########################################################################

sub _install_methods {
  my ($class, %methods) = @_;
  
  no strict 'refs';
  
  # print STDERR "CLASS: $class\n";
  my $package = $CONTEXT{TargetClass};
  
  my ($name, $code);
  while (($name, $code) = each %methods) {
    
    # Skip this if the target package already has a function by the given name.
    next if ( ! $CONTEXT{ForceInstall} and 
				defined *{$package. '::'. $name}{CODE} );
   
    if ( ! ref $code ) {
      local $SIG{__DIE__};
      local $^W;
      my $coderef = eval $code;
      if ( $@ ) {
	_diagnostic('inst_eval_syntax', $name, $@, $code);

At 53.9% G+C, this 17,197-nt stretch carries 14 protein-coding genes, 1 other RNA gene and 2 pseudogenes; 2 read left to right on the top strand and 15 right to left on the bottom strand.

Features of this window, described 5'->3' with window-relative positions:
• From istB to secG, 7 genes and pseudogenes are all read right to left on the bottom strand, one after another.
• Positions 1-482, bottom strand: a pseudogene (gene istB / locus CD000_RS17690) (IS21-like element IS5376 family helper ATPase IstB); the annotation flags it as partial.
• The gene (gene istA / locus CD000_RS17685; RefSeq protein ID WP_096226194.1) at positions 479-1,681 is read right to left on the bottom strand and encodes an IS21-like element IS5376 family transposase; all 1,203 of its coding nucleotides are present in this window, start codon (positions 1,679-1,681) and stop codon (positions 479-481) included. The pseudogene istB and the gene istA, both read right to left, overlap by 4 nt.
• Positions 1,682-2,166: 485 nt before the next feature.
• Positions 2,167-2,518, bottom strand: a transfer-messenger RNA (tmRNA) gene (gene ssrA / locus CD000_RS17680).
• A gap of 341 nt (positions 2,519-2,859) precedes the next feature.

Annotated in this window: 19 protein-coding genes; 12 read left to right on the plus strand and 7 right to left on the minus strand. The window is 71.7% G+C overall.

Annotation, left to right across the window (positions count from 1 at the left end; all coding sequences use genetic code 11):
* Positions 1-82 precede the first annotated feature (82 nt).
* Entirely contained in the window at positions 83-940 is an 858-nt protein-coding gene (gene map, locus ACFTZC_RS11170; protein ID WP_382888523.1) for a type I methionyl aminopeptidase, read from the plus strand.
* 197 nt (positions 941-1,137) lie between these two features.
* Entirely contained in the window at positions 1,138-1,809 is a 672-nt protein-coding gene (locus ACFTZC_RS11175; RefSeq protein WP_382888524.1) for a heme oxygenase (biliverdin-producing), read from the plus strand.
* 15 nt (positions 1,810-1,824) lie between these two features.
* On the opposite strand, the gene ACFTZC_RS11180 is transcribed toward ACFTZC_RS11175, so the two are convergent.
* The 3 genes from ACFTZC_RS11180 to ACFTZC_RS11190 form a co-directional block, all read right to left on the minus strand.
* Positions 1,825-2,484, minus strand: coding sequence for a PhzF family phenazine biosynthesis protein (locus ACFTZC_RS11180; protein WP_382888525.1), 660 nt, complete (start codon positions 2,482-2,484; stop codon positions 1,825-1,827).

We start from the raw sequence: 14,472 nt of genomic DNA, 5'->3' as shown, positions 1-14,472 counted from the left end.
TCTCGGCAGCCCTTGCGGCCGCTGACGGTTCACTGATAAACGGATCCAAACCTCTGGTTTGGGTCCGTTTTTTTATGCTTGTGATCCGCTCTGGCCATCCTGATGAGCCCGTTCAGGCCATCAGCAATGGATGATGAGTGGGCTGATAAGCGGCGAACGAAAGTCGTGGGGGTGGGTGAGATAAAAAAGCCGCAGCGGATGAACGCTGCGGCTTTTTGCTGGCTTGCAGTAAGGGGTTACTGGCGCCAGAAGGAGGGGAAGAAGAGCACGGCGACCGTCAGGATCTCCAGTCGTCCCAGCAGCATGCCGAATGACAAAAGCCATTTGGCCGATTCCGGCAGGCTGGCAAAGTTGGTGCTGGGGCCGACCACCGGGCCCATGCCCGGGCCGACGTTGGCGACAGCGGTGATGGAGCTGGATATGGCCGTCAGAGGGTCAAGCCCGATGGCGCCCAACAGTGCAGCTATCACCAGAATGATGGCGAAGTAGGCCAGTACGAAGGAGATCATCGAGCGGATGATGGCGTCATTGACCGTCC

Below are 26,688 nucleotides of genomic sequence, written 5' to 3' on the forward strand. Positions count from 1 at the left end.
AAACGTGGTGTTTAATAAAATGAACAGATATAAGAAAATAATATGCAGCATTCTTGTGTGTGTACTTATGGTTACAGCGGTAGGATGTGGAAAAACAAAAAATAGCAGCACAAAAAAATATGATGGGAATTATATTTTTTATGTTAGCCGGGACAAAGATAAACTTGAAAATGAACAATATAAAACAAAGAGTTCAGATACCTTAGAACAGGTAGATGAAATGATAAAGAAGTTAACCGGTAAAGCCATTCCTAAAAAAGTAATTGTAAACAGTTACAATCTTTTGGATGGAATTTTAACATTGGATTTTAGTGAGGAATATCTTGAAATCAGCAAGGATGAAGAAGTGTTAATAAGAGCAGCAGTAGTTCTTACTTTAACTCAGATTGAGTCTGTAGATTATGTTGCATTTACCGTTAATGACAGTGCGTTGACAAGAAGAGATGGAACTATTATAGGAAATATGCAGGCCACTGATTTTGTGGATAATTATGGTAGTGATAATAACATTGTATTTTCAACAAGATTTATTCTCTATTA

} elsif ( ref $coderef ne 'CODE' ) {
	_diagnostic('inst_eval_result', $name, $coderef, $code);
      }
      $code = $coderef;
    } elsif ( ref $code ne 'CODE' ) {
      _diagnostic('inst_result', $name, $code);
    }
    
    # Add the code refence to the target package
    # _diagnostic('debug_install', $package, $name, $code);
    local $^W = 0 if ( $CONTEXT{ForceInstall} );
    *{$package . '::' . $name} = $code;

  }
  return;
}

########################################################################
### SUBCLASS LOADING: _find_subclass()
########################################################################

# $pckg = _find_subclass( $class, $optional_package_name );
sub _find_subclass {
  my $class = shift; 
  my $package = shift or die "No package for _find_subclass";
  
  $package =  $package =~ s/^::// ? $package :
		"Class::MakeMethods::$package";
  
  (my $file = $package . '.pm' ) =~ s|::|/|go;
  return $package if ( $::INC{ $file } );
  
  no strict 'refs';